Total ear canal ablation and lateral bulla osteotomy were performed on a 29-kg, 6-year-old intact male mixed-breed dog. A 100-µg hour-1 fentanyl transdermal patch was applied to help manage pain. It was applied to the skin on the left lateral flank immediately cranial to the hindlimb. About 36 hours after surgery, the dog was extremely sedated. The patch was still attached, but the reservoir had been chewed open and the contents removed. The patch was removed, and the dog was monitored closely over the next 6 hours. He became more alert and seemed normal by 6 hours.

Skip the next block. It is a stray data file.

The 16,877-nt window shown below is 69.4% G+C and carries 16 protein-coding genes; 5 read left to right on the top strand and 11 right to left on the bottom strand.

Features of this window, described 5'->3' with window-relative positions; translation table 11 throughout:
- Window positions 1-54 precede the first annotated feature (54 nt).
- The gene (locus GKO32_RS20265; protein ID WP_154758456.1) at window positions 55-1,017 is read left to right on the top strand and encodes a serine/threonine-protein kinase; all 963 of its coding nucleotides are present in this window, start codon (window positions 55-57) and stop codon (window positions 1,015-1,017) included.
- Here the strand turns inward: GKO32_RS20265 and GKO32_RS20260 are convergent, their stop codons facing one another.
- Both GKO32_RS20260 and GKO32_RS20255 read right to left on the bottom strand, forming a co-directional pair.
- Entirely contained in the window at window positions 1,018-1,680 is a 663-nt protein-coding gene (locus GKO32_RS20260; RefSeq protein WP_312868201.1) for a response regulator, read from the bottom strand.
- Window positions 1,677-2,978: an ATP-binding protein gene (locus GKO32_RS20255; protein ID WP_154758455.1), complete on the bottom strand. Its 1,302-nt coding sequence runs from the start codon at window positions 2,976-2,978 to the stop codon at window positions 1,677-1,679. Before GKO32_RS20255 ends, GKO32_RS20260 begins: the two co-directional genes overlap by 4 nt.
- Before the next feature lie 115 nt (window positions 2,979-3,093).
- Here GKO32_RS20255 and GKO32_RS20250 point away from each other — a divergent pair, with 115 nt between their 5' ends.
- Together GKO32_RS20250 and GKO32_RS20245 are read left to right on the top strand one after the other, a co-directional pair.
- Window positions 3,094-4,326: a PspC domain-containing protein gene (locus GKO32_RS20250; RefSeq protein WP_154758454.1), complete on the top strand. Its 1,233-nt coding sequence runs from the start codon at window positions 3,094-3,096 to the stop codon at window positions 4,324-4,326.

COMMENTARY: Transdermal patches are an effective way to provide analgesia, but they are not risk-free: In addition to consumption by the patient, there is risk for accidental exposure to children or others or abuse of the patches if sent home with the pet. Patches should be carefully applied and monitored, and owners should be advised of potential complications.
Accidental prehension and suspected transmucosal or oral absorption of fentanyl from a transdermal patch in a dog. Schmiedt CW, Bjorling DE. Vet Anaesth Analg 34:70-73, 2007.